Most are in the process of paying for homes
Individual annual income: RMB 400 000 to 2 000 000
Annual household income: RMB 500 000 to 2 000 000
Assets worth RMB 50 000 000
Business owners and executives of large corporations, celebrities, second-generation rich
Live in inner subdivisions and holiday villas
Top of the social pyramid
Annual income: RMB 2 000 000 or more
Entrepreneurs or senior officials waiting for retirement, have 3 to 5 businesses
Live in inner subdivisions and villas
Never have to work
Their parents or they control Shanghai and China, financially and economically
Live in the Xintiandi area or mansions in the Binjiang District
1 county (Chongming)
Structurally divided into regions:
Inner core (Huangpu and Jing'an)
Exurbs or outer suburbs
Finance and trade
Shanghai is China's leading industrial and manufacturing center
large, skilled, innovative workforce
well-grounded scientific research supportive of industry
cooperation among producers
excellent communication and supply facilities.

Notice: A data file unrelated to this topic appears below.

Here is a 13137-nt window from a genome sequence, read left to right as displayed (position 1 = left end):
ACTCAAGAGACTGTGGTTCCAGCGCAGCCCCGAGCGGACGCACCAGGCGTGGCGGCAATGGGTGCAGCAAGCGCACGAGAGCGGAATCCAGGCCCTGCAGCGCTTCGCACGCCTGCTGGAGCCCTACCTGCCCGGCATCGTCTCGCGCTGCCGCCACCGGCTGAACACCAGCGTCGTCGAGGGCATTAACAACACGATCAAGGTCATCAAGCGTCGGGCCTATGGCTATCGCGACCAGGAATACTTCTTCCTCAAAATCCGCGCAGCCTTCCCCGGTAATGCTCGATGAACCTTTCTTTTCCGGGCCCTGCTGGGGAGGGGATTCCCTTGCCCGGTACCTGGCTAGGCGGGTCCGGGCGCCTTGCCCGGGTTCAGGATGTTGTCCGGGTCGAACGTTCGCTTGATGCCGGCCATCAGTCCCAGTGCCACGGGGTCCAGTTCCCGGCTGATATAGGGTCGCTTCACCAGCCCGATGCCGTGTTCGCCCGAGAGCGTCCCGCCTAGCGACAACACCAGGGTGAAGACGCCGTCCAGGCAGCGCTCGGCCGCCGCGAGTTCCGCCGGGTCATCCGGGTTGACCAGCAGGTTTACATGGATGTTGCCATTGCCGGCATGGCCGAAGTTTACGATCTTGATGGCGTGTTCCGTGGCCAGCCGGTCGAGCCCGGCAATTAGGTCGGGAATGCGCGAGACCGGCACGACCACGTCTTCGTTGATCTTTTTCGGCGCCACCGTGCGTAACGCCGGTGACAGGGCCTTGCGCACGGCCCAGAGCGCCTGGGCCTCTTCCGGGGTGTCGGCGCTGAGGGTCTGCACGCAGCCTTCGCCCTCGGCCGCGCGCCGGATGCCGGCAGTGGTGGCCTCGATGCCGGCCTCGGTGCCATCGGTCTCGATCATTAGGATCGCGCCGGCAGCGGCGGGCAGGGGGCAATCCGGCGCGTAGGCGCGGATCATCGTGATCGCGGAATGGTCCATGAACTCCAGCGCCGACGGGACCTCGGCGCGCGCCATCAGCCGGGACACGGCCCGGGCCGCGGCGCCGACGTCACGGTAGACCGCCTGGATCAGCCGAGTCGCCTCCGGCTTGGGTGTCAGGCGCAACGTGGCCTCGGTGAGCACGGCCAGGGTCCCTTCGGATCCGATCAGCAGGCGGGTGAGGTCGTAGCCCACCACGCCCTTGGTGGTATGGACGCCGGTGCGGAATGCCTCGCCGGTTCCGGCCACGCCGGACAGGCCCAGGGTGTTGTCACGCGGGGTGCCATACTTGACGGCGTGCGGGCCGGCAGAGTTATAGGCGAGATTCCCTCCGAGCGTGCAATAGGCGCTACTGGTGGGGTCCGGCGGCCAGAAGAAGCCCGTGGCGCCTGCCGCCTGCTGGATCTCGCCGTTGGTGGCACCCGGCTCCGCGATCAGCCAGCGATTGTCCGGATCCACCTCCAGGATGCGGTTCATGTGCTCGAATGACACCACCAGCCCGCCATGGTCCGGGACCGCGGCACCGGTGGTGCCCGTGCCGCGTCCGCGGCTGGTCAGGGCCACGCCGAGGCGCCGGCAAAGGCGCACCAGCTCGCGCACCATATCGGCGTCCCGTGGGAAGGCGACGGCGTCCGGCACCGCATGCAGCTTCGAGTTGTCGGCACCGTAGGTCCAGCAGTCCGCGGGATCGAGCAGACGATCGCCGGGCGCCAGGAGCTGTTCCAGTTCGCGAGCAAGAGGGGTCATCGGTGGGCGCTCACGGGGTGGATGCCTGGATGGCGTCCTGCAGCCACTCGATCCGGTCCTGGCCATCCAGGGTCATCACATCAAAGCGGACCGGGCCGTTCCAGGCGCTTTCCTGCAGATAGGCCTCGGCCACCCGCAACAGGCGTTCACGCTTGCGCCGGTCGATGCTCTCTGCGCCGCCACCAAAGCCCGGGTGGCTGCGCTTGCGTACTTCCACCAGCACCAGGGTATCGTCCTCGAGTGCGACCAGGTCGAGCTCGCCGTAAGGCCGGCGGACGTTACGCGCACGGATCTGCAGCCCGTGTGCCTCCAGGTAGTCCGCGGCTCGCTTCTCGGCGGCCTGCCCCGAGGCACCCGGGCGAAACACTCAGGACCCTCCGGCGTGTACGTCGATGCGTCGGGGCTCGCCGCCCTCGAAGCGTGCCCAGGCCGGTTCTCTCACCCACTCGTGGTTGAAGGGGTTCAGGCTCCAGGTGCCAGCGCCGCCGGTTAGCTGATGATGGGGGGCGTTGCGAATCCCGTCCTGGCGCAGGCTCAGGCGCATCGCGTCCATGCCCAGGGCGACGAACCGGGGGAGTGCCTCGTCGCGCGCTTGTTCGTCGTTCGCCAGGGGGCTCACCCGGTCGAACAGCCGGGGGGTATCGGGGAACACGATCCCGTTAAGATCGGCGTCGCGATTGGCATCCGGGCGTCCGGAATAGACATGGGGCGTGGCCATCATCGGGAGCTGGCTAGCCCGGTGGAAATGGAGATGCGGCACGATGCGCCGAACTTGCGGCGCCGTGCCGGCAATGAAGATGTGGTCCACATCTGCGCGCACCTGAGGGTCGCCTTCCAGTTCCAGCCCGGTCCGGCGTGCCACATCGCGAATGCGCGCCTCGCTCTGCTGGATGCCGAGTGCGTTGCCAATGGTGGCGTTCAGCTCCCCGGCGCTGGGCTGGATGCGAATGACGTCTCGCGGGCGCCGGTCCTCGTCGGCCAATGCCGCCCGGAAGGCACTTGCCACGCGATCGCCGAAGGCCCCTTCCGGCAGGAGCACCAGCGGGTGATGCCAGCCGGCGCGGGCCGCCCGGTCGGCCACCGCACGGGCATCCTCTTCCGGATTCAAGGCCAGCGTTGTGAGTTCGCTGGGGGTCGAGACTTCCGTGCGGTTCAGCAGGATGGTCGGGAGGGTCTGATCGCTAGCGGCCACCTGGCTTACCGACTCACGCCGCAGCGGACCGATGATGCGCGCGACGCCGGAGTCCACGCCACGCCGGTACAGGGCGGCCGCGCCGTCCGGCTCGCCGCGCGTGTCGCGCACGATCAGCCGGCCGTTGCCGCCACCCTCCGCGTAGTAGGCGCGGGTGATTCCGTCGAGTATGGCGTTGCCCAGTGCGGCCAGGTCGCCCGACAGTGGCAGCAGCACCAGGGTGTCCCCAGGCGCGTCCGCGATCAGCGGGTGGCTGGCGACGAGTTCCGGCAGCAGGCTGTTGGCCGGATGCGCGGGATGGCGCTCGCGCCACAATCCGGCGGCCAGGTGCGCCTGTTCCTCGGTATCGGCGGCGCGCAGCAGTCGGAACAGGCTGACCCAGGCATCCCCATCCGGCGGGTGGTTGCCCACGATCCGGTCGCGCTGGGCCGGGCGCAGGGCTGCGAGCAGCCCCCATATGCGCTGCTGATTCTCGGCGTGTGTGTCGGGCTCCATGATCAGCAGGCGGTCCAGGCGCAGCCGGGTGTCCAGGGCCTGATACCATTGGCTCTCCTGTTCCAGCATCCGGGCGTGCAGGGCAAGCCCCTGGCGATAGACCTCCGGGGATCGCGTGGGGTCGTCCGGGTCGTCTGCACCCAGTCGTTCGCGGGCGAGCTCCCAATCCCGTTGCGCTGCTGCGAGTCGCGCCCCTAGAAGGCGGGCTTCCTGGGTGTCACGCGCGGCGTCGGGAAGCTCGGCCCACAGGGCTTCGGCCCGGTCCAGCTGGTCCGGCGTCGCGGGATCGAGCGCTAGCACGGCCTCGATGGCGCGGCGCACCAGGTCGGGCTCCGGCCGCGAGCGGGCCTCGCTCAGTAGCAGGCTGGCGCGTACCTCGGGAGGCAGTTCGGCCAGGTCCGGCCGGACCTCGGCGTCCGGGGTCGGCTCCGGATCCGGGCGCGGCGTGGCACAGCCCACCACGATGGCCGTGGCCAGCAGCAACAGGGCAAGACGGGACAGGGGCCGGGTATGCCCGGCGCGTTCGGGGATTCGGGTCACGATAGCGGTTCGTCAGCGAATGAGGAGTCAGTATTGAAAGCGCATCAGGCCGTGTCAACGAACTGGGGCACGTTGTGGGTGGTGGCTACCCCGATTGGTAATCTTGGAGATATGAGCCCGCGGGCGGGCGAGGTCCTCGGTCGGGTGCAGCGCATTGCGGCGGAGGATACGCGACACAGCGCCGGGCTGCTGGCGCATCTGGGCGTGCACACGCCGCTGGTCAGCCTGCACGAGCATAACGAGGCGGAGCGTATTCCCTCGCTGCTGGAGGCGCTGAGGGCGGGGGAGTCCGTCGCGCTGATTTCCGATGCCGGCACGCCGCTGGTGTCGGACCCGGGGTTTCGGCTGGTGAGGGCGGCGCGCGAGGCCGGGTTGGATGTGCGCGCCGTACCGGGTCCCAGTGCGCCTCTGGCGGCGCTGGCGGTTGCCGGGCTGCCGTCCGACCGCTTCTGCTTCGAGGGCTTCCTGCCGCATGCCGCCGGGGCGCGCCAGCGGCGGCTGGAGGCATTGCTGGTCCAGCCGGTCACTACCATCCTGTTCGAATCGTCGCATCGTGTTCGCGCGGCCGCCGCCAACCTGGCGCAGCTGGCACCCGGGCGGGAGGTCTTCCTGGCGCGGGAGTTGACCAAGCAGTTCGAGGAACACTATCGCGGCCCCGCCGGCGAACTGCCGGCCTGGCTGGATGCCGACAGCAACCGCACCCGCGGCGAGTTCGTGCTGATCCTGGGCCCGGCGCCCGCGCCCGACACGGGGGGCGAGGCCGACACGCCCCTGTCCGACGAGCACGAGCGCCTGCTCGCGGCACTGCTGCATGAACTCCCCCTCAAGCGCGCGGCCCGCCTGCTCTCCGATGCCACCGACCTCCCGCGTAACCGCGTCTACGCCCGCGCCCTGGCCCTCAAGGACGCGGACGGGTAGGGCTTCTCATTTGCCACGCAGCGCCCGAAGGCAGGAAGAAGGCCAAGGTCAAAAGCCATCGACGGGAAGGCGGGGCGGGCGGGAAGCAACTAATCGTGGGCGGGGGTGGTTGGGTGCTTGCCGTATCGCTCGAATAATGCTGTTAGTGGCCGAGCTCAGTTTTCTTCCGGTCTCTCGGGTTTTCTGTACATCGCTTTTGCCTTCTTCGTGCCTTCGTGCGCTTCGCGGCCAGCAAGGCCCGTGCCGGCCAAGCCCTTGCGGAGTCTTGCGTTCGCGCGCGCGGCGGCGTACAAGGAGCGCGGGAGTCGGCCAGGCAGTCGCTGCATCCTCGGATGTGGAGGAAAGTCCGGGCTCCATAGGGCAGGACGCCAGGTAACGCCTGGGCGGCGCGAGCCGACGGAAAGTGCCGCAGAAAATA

Iron and steel industry
Machine and tool industry
Chemical and petrochemical industries
Issues - Environmental & Social
Extreme population density (up to 160.000 persons per square km)
Housing delapidated without basic sanitary services (lilong)
Retail trade in consumer goods was managed by the First Commercial Bureau until 1995
Independent business groups are now responsible for wholesaling, distribution, and warehousing of goods
Local commerce bureaus manage smaller retail stores and wholesaling organizations while a separate corporation controls larger retail stores.
Shanghai International Commerce Center
Shanghai has two major banks
People’s Construction Bank
Bank of China
Manage capital investment funds for state enterprises
British and foreign banks have offices in Shanghai
Hong Kong and Shanghai Banking Corporation
underwrite foreign trade transactions and exchange foreign currency for trading operations
The Shanghai World Finance Center aims to attract the world's finance with its first-class financial centers
In domestic trade, Shanghai's imports exceed its exports
exports industrial products to all parts of China
imports mostly unprocessed food grains, petroleum and coal, construction materials, and industrial raw materials
In foreign trade, value of exports is superior to that of imported products
Shanghai is a province-level administrative unit
Controlled by the central government in Beijing
Has a dual party-government system
Mayor and CPC Shanghai Municipal Committee Secretary are the highest officials
Party Standing Committee is the highest political body
Since the Cultural Revolution, China's administration has been in the process of readjustment
1967- Shanghai Municipal Revolutionary Committee